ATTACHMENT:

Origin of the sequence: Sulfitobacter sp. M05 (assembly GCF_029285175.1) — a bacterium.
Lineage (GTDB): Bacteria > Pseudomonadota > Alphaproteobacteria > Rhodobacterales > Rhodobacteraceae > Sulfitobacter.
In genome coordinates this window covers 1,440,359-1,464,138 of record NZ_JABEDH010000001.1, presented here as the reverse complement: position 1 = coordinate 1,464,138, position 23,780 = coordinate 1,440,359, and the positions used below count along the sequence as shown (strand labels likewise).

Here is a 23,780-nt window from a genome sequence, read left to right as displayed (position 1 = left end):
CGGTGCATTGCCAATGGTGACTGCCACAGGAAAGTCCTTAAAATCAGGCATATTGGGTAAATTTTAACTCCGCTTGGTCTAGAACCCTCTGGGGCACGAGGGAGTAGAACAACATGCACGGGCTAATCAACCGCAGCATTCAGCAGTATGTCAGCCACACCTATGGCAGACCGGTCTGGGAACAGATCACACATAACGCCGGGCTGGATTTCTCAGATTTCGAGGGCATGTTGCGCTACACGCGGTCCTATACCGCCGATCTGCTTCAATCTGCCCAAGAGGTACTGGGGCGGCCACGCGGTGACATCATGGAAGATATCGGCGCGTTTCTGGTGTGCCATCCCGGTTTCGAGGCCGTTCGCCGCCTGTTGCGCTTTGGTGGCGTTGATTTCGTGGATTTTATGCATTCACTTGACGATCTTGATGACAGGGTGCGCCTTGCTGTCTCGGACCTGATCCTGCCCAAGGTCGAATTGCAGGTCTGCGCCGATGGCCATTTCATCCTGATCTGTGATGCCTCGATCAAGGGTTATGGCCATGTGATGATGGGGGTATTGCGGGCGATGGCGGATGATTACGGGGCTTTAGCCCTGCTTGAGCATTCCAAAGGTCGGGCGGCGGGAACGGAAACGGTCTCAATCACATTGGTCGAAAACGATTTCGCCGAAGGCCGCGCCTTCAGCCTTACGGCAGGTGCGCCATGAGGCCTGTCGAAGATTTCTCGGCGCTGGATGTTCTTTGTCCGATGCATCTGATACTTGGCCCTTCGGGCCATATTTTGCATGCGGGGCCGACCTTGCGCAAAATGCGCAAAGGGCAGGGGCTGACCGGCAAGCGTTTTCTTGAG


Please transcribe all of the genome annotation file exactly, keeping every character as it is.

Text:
Origin of the sequence: Sulfitobacter sp. M05 (assembly GCF_029285175.1) — a bacterium.
Lineage (GTDB): Bacteria > Pseudomonadota > Alphaproteobacteria > Rhodobacterales > Rhodobacteraceae > Sulfitobacter.
In genome coordinates this window covers 1,440,359-1,464,138 of record NZ_JABEDH010000001.1, presented here as the reverse complement: position 1 = coordinate 1,464,138, position 23,780 = coordinate 1,440,359, and the positions used below count along the sequence as shown (strand labels likewise).

Here is a 23,780-nt window from a genome sequence, read left to right as displayed (position 1 = left end):
CGGTGCATTGCCAATGGTGACTGCCACAGGAAAGTCCTTAAAATCAGGCATATTGGGTAAATTTTAACTCCGCTTGGTCTAGAACCCTCTGGGGCACGAGGGAGTAGAACAACATGCACGGGCTAATCAACCGCAGCATTCAGCAGTATGTCAGCCACACCTATGGCAGACCGGTCTGGGAACAGATCACACATAACGCCGGGCTGGATTTCTCAGATTTCGAGGGCATGTTGCGCTACACGCGGTCCTATACCGCCGATCTGCTTCAATCTGCCCAAGAGGTACTGGGGCGGCCACGCGGTGACATCATGGAAGATATCGGCGCGTTTCTGGTGTGCCATCCCGGTTTCGAGGCCGTTCGCCGCCTGTTGCGCTTTGGTGGCGTTGATTTCGTGGATTTTATGCATTCACTTGACGATCTTGATGACAGGGTGCGCCTTGCTGTCTCGGACCTGATCCTGCCCAAGGTCGAATTGCAGGTCTGCGCCGATGGCCATTTCATCCTGATCTGTGATGCCTCGATCAAGGGTTATGGCCATGTGATGATGGGGGTATTGCGGGCGATGGCGGATGATTACGGGGCTTTAGCCCTGCTTGAGCATTCCAAAGGTCGGGCGGCGGGAACGGAAACGGTCTCAATCACATTGGTCGAAAACGATTTCGCCGAAGGCCGCGCCTTCAGCCTTACGGCAGGTGCGCCATGAGGCCTGTCGAAGATTTCTCGGCGCTGGATGTTCTTTGTCCGATGCATCTGATACTTGGCCCTTCGGGCCATATTTTGCATGCGGGGCCGACCTTGCGCAAAATGCGCAAAGGGCAGGGGCTGACCGGCAAGCGTTTTCTTGAG